Stephanie writes young adult contemporary novels and is the creator of GoTeenWriters.com. Her novels include The Reinvention of Skylar Hoyt series (Revell) and the Ellie Sweet books (Playlist). You can connect with her on Facebook, Twitter, Pinterest, and check out samples of her work on her author website including the free novella, Throwing Stones.
Hey, guys! After spending all last week getting my son transitioned to the ketogenic diet, I'm slowly easing my way back into regular life. (Or as regular as life can feel when you weigh every bit of food that goes in your son's mouth and tell him regularly, "No, buddy, you can't eat that.") Thanks so much for your patience and kind words of encouragement last week! Still a lot of work ahead of us, but we're feeling pretty optimistic.
|Connor napping in the hospital with a picture his sister made for him.|
If you hang around the writing community for very long—or read any articles about what agents and editors like to see in a manuscript—you will quickly come across the term "voice." Agents and editors love a writer with a lot of voice. They're a sucker for voice. They want a voice that draws them in.
Voice is simply the unique way that you string words together as a writer. Where the concept really gets murky is when you try to factor in character voice too. Your characters have unique voices (or that's what we're all striving for, anyway) so where does that fit in? That's actually a different post for a different date. Today we'll just focus on author voice.
How do you go about learning to write with a unique voice? While it isn't as simple as learning to write active sentences or cut adverbs, I do think it's a skill you can hone.
First, let's talk about why you talk the way you do. I think that'll help clarify what goes into your author voice. Your word choices, phrases, and accent are a combination of a lot of things. The way your guardians talk. Your age. The part of the country you live in. Your education. It's also influenced by the way your friends talk, the books you read, the music you listen to, and the movies and TV shows you consume.
As you age, as your social circles change, and as you fall in love with different books or movies, you probably notice changes in how you talk, right? When I watched The Office all the time, I couldn't stop saying, "Absolutely." It was ingrained in me. When I was on a steady diet of Jane Austen novels, my husband would ask where I put the lotion, and I would respond, "Tis in the bathroom cabinet." I wasn't trying to sound like Miss Austen, but it was the language I had surrounded myself with.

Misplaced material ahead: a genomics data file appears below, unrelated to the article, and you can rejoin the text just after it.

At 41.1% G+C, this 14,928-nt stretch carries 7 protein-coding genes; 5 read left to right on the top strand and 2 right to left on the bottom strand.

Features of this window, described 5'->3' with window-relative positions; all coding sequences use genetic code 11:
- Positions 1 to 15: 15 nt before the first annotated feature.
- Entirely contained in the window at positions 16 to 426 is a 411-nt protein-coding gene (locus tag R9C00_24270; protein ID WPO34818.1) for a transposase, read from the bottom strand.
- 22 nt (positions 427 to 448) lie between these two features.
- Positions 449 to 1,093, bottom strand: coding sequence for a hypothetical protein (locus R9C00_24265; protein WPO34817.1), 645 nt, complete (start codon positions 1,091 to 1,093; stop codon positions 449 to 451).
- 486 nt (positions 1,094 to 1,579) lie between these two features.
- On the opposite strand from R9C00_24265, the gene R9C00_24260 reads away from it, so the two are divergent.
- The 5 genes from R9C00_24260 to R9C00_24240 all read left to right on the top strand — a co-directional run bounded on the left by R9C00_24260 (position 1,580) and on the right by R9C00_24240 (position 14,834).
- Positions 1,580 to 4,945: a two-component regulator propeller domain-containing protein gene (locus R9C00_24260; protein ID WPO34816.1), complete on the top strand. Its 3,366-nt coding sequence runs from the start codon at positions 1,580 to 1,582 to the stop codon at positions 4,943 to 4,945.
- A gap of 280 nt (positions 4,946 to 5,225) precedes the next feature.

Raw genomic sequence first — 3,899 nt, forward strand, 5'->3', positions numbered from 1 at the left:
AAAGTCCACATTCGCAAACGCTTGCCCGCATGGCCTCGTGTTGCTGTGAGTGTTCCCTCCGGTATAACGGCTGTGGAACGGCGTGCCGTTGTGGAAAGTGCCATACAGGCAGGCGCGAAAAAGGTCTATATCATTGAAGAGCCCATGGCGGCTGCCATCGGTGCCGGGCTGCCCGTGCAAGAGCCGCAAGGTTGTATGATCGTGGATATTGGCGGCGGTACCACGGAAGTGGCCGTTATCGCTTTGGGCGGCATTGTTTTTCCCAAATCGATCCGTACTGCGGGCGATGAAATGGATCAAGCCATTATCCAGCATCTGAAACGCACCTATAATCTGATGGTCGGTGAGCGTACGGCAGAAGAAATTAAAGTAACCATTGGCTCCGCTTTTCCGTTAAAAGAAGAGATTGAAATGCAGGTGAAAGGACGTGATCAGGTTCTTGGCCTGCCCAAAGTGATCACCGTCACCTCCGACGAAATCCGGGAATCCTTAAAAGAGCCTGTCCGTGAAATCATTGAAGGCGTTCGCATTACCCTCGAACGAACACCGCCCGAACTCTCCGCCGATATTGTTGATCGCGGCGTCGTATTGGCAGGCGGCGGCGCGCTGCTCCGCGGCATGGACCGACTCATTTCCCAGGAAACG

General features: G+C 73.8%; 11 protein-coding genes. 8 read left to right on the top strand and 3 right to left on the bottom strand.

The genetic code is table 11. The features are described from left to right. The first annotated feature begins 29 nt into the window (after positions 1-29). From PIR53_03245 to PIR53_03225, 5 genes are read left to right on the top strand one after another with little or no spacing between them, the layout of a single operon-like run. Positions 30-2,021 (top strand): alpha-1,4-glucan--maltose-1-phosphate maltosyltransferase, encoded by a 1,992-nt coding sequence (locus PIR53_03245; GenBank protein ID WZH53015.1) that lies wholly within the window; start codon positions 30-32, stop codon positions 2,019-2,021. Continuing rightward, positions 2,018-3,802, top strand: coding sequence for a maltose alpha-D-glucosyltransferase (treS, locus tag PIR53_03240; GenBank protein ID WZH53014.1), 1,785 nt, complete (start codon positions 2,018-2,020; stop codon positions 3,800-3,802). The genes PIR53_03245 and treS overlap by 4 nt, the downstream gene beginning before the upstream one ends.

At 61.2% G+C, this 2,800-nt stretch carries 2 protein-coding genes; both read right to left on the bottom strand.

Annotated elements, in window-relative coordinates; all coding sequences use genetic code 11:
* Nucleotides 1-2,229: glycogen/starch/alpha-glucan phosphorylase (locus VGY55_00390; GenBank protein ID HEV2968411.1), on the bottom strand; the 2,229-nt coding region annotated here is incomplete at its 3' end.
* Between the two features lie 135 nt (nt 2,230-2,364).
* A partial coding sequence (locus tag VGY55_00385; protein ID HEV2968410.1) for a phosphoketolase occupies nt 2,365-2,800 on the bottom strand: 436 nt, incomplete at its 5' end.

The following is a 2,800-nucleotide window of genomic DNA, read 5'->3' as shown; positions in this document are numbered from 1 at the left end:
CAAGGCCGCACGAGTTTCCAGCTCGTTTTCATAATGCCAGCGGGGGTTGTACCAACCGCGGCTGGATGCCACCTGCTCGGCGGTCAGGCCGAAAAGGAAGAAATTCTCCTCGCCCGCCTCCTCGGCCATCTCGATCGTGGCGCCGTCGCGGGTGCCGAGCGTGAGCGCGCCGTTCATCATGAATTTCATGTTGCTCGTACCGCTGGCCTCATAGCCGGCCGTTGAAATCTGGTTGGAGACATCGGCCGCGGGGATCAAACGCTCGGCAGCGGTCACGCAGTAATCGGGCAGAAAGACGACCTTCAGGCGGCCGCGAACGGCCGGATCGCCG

What does this phenomenon have to do with writing? It means you can intentionally flavor your writing voice same as you can your verbal speech patterns. I think the best ways to do this for a novelist are through reading and writing:
Developing your writing voice with reading:
First of all, why reading? Why not movies or TV too? While they certainly can play a part in developing your voice, I think it's important to study great works of whatever art it is you're wanting to create. So if you're writing a screenplay, by all means, soak up some movies!
The first step for doing this is to pick great books to read. They don't have to be great in the sense of Dickens and Tolstoy and the like. I'm talking about any book where the writing makes your heart quicken. Where the word choices are perfect, the descriptions paint pictures in your mind, and the story world is vibrant.
If you're reading like a writer (and we can't help ourselves, can we?) this is going to impact how you write. It's going to push you to write better because you're exposing yourself to greatness and you'll demand the same from yourself.
I loved this piece of advice that John Maxwell received from a friend: "Our lives are like heating a
To be clear, this isn't about copying another writer's voice. You're not trying to write like John Green/Shannon Hale/Markus Zusak. You're looking at what they've done—a clever description, a creative metaphor—and asking how you can do something similar. You're warming up your own fire poker, not trying to weld yourself to someone else's.
Developing your writing voice by writing with your door closed:
All writers work differently, and we all have different personality types. With that said, I'm a big believer in the benefits of writing a book with your door closed. By which I mean, your first draft is private business.
I love brainstorming with my writing friends before and as I work on a project. And once I've cleaned up my second draft, they provide tremendously helpful feedback. But I don't email them scenes or chapters as I write, nor do they ever see a first draft. (Shudder.)
One of the reasons is that if I let too many voices in, it jacks with my voice. I honed my author voice by writing in isolation for years. As lonely as I felt sometimes, I think it was really good for my craft.
In my opinion, the old writing adage is correct. The first draft you write is for you. The second draft is for others. While I certainly think through marketability and who my target reader is before I write my first draft, when I'm working I'm not thinking about what others will say. No one's going to see it. Not yet, anyway. Stripping away that fear helps me to get more honest, and honesty is critical to developing your voice.
Try it for yourself!
Grab one of your favorite books and find a passage you really like because of the language. Read it several times, breaking down the mechanics of it. What is it that you like? Why does it work?
Now, grab a piece of paper (or the manuscript you're working on) and try to write something that uses what you just learned. Tell us how it goes in the comments section!